Yoga at Connies

When does Movement become Yoga?

One of the (many) things I love about yoga teacher training is exciting conversations. We have talked about the difference between movement and yoga.
Is it when you teach a particular set of positions or actions?
Is it when you can perform a specific set of poses?
Maybe when you’ve mastered the ancient philosophy?
IT’S VERY HARD TO BE PURIST ABOUT YOGA GIVEN THAT IT LIKE ANYTHING THAT’S IN USE IS CONSTANTLY CHANGING.
Languages change all the time as people use them. The only ones that don’t are the ‘dead’ ones like Latin. Bodies change all the time as we use them, too – it’s called adaptive change.
YOGA IS NO DIFFERENT.?
Yoga has, in being, a somewhat twisted history (pun intended) and what we call yoga these days, bears a considerable resemblance to what people called street contortionism a hundred years ago.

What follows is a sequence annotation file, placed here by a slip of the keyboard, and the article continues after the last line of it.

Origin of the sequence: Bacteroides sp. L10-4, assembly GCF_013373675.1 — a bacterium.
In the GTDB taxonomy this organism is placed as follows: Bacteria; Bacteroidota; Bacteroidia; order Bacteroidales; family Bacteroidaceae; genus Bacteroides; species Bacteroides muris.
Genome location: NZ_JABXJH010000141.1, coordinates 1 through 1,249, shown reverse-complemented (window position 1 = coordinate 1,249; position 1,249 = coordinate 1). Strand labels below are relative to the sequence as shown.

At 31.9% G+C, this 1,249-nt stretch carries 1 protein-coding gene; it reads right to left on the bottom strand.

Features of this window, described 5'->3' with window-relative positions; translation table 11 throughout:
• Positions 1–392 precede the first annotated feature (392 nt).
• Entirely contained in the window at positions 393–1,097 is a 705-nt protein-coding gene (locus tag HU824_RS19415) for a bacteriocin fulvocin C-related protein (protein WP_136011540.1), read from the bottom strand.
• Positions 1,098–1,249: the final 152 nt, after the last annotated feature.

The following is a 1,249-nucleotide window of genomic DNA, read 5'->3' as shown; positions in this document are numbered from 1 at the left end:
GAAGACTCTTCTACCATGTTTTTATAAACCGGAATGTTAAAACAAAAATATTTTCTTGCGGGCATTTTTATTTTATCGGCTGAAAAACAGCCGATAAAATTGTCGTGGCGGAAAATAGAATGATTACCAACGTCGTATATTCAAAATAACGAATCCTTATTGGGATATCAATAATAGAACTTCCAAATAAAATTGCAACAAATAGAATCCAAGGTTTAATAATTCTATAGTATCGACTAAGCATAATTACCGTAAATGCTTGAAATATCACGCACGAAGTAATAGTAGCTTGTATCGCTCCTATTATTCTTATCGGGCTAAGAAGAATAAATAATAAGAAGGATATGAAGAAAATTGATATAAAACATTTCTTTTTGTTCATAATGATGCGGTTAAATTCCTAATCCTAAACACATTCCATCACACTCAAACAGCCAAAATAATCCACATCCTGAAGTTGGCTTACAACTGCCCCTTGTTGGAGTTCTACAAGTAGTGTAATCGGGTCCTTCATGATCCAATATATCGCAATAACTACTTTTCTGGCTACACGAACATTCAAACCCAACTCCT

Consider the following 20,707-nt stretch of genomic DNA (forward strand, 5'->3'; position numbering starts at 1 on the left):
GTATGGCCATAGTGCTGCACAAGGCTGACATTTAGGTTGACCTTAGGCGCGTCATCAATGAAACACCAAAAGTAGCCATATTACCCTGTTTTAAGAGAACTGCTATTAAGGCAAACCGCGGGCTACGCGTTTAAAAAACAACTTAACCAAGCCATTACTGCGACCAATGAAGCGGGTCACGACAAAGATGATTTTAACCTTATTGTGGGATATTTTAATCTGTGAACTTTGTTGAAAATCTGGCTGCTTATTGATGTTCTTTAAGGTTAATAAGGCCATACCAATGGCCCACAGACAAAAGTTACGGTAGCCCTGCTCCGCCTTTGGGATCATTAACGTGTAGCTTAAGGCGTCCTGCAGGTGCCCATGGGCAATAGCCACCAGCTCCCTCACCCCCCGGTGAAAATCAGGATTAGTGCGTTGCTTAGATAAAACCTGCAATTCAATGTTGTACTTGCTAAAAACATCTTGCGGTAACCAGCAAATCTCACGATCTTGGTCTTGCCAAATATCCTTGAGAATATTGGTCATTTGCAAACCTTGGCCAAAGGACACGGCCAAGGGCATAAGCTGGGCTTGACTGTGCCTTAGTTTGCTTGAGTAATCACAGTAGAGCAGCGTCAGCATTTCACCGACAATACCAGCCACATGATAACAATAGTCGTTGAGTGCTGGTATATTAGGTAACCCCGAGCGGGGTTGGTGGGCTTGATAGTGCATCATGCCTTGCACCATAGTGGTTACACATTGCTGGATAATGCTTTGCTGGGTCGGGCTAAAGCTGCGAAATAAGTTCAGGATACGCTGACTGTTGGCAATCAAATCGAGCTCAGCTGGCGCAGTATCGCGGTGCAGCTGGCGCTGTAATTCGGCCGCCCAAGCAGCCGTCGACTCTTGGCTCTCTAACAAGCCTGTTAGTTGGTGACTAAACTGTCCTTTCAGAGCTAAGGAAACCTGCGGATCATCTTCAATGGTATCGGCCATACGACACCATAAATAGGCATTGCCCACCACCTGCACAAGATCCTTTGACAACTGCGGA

A WHOLE bunch of poses in standard rotation now didn’t exist, to the best of my knowledge, when I started practicing yoga. Because it’s always changing, knowing this broadens the scope somewhat for what could be called yoga.
HERE’S MY TAKE:
Is it the mindful movement? Is there breath awareness?
YES? THEN IT’S YOGA.
So running can be yoga, as can walking, as can movement and biomechanical explorations. Surfing. Cycling.
As a teacher of yoga, if you are teaching body and breath awareness, you are doing a great job.
Of course, when people come to a yoga class, they aren’t expecting to go for a run, but rather to do stretchy things and breathe, but that doesn’t stop you from enjoying your series in a yoga-like way—the calm in the brain that keeps me coming back to my practice.
I have taught entire classes without ever showing a ‘classical’ yoga pose. I guess I’m part of the living tradition.